Revamping Freshman Preceptorial

After 35 years, Freshman Preceptorial (FP) as students know it may be changing. Dean of the College Larry Breitborde has submitted a proposal to faculty to experiment with the way FP is run.

In the proposal, he suggests that faculty be able to submit ideas for their own FP courses by Feb. 21, to be implemented in Fall 2011. Each proposal must encompass the same elements of the current FP system, meaning they must address a broad theme, be writing intensive, be discussion-based rather than lecture based, nurture critical thinking and address academic integrity.

The goal is to have 24 sections of FP offered in the fall. These sections would be approved by the Curriculum Committee in the same way as any other Knox course.

“It was time for change within the course. The proposal is not to change FP but to experiment with different ways to see if we want to change FP,” Breitborde said.

This proposal comes at a crucial time for the course after many years of lackluster reviews from students. Freshman Yetunde Durotoye said, “[FP] is not necessary, because it is meant to teach you how to write and expose you to different cultures, but we didn’t talk about culture in my class.”

Conversely, Bekah Lauer, also a freshman said, “It was a great introduction to college. It helped me ease into college.”

The road to change

“My inspiration [to write the proposal] was the last 10 years,” Breitborde said. “For some time it has been clear that there have been challenges that prevented FP from being what we, as faculty, wanted.”

Those challenges included, as Breitborde puts it, “student response, response of faculty who taught the course and the growing lack of enthusiasm for the course by the faculty.”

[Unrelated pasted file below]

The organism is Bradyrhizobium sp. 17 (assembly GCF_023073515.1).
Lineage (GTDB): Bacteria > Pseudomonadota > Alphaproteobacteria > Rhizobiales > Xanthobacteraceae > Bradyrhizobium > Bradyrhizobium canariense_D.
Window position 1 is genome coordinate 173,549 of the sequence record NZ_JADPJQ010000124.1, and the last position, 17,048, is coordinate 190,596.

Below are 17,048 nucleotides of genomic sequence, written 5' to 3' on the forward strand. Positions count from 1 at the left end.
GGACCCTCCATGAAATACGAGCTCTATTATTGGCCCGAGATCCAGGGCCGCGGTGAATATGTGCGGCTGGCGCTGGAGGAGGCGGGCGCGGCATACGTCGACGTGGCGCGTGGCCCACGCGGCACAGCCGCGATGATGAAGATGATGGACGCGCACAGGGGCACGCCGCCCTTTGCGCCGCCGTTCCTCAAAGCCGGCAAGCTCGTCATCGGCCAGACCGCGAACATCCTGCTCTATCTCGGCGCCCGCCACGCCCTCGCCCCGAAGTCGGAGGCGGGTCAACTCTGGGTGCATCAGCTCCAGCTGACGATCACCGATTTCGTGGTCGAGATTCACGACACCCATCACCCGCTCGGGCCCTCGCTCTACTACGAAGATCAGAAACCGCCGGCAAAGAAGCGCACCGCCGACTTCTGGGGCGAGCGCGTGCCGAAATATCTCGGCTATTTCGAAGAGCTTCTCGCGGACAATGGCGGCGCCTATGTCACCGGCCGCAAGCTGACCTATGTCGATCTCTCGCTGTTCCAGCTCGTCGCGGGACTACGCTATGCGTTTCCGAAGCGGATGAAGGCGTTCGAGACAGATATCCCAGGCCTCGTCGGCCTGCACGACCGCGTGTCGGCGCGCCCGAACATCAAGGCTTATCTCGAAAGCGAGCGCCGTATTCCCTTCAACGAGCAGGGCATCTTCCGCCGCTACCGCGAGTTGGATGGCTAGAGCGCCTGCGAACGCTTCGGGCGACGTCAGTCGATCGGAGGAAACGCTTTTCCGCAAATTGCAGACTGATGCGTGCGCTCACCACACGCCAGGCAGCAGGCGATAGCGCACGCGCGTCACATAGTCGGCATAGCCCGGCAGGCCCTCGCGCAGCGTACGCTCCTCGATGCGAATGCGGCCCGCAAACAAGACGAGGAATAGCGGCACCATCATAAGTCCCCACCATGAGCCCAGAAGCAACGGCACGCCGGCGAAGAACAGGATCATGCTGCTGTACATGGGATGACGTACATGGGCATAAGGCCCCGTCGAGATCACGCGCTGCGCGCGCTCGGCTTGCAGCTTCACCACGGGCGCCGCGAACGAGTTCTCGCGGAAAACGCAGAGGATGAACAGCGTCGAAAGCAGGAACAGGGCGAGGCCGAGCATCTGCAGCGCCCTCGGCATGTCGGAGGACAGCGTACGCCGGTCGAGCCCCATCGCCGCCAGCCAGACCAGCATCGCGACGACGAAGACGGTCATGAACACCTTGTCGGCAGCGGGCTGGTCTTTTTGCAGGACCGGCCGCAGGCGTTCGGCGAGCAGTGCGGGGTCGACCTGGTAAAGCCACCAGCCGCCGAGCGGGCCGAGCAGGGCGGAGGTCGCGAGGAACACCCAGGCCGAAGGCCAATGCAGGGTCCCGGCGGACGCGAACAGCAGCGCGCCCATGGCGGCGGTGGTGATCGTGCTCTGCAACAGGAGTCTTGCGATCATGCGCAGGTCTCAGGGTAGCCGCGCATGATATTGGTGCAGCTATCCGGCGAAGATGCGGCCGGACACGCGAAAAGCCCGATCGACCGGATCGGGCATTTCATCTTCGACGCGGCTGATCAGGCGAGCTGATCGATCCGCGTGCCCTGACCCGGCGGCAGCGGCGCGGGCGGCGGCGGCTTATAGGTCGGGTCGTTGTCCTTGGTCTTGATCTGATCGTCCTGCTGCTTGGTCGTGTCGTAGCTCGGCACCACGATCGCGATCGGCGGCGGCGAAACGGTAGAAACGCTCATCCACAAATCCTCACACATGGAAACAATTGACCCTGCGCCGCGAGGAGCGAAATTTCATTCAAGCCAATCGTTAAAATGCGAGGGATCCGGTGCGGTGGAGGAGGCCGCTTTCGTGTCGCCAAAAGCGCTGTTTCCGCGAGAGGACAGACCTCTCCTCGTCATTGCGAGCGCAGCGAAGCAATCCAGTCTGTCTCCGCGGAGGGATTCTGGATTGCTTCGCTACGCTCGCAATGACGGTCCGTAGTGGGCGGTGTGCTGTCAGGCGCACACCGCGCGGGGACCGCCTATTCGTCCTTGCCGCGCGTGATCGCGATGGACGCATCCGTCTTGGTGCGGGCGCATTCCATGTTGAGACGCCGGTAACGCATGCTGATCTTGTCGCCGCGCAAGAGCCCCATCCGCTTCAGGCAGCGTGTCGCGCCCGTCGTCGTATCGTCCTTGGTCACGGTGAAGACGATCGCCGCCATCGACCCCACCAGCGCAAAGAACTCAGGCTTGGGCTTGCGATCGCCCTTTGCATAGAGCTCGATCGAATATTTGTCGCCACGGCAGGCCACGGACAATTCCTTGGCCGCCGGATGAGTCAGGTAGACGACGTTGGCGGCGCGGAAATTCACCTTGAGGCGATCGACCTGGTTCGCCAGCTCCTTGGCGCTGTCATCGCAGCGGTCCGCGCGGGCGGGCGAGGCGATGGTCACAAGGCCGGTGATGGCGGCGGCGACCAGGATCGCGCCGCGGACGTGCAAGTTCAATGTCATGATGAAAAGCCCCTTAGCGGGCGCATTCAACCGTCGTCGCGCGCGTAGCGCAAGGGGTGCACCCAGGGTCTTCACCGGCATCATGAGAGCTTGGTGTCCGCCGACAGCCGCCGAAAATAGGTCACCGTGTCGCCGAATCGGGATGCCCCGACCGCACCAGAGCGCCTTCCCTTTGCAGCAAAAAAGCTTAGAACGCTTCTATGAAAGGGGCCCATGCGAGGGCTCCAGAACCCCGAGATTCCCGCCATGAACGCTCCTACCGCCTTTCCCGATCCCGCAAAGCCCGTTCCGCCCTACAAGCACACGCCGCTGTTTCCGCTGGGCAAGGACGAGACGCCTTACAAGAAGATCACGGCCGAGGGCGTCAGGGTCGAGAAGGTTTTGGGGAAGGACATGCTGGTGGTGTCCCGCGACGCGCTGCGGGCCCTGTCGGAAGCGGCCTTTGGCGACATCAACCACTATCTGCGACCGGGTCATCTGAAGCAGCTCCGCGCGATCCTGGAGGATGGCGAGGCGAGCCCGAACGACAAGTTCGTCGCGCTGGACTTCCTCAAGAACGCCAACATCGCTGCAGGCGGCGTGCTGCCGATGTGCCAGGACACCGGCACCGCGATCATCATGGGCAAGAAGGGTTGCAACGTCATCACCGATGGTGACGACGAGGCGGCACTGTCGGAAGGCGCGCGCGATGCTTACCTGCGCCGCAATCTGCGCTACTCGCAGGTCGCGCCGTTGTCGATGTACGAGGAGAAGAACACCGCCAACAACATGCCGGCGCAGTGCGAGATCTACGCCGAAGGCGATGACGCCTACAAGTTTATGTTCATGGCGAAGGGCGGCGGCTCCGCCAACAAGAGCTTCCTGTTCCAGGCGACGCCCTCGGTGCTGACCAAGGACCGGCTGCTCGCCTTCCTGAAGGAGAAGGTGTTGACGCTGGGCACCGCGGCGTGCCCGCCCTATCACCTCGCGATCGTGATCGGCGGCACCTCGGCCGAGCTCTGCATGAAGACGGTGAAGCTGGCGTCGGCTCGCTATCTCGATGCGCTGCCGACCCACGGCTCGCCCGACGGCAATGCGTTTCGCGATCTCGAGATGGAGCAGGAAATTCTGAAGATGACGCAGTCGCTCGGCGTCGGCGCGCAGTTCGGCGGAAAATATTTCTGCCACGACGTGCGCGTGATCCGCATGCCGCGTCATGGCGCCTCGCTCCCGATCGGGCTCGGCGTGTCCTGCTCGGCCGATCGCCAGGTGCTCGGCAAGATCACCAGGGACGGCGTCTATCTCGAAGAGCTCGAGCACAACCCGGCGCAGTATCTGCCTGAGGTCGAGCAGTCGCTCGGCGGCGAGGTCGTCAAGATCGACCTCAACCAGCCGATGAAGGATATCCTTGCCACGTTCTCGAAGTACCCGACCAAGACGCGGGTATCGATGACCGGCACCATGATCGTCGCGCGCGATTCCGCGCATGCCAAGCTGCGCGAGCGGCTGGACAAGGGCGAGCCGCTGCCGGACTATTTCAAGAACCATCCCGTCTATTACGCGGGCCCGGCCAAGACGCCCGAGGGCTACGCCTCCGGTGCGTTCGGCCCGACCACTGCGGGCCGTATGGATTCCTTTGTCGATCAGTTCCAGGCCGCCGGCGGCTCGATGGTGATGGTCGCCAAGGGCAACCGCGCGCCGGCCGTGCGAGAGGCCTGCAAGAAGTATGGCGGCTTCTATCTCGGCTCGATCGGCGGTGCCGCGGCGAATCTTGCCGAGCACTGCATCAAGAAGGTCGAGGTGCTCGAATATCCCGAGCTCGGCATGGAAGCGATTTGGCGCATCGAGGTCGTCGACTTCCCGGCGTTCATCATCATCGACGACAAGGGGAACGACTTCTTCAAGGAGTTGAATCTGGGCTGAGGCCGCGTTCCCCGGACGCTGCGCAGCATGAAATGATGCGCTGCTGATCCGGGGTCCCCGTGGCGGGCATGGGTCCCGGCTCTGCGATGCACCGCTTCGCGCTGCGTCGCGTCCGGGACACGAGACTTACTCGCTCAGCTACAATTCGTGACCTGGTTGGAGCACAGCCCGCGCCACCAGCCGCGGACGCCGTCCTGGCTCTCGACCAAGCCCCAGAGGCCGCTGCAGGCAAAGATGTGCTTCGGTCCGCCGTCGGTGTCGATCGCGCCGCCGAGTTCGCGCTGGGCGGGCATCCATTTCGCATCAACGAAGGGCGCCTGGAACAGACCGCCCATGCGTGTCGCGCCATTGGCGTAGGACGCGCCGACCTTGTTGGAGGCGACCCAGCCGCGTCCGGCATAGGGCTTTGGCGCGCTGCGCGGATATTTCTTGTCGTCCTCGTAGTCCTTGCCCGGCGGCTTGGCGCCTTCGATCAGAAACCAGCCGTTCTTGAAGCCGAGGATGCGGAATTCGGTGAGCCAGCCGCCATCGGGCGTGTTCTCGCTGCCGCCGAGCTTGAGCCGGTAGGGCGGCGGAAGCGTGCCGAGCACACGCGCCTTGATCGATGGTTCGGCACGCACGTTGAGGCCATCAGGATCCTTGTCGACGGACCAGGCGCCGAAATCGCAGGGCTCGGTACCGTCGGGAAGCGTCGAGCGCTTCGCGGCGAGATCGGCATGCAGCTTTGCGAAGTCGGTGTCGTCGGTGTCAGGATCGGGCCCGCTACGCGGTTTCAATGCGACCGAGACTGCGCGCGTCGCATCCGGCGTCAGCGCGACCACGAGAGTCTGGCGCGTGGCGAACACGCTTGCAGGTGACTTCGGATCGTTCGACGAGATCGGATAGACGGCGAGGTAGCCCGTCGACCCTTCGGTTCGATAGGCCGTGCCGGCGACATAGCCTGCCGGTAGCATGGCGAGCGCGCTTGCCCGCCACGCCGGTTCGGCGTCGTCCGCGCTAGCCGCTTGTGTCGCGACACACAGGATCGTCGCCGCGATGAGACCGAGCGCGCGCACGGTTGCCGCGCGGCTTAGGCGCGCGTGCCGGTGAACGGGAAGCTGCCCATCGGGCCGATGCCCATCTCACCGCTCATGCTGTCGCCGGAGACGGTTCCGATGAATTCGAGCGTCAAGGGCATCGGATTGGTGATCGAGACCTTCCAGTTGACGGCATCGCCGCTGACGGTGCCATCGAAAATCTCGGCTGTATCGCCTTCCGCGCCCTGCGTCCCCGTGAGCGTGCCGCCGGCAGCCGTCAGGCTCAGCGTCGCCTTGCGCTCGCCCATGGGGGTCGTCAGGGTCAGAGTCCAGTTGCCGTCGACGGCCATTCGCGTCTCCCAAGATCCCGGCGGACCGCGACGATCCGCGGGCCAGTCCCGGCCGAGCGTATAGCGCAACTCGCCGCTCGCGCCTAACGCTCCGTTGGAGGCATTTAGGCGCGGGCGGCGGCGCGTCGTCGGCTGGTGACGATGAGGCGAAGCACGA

Paul Marasa, the writing coordinator for Trio Achievement Program and FP professor, echoed these sentiments.

“I think there was always some dissatisfaction among faculty and students. For faculty, aside from discussion, it is a course…that has been just handed to you. Since they aren’t generating the course themselves, there will always be some hesitations,” he said.

The new proposal seeks to eliminate some of these hesitations.

“There is a great deal of excitement so far about this proposal among faculty,” Breitborde said.

David Amor, Instructor of Journalism, Anthropology and Sociology and former co-director of Preceptorial, agreed.

“The existing FP has always had a weakness on the sciences as far an interdisciplinary course. It has been asked to be interdisciplinary and it hasn’t been effective in doing that,” he said. “This new model may open some doors.”

Is FP a necessity?

Out of this proposal has come the question, Does Knox need a common course?

“FP has been asked to be this common experience for students. They have the common experience on Tuesdays; everyone is using the same text. The ideal is that you’re in one section and someone else is in another section [and] you can both talk about the same books,” Marasa said.

Senior Damilola Olotu agreed. “FP is a class that gets you thinking like a Knox student…I like the fact that every freshman had the exact same course,” she said.

Junior Christian Lewis expressed a similar opinion. “I feel like it’s necessary for all freshman to take the same course,” Lewis said.

Junior Sara Ahmed said, “I think Knox should have a common course, just not FP. It should have a more diverse faculty with five professors from each discipline; business and society should be a common course.”

While the future of Knox’s only common course may be currently undecided, Breitborde believes it’s worth the trouble.

“It’s the one thing we make you take; it should be the one you like the best,” he said.

Whitney Helm


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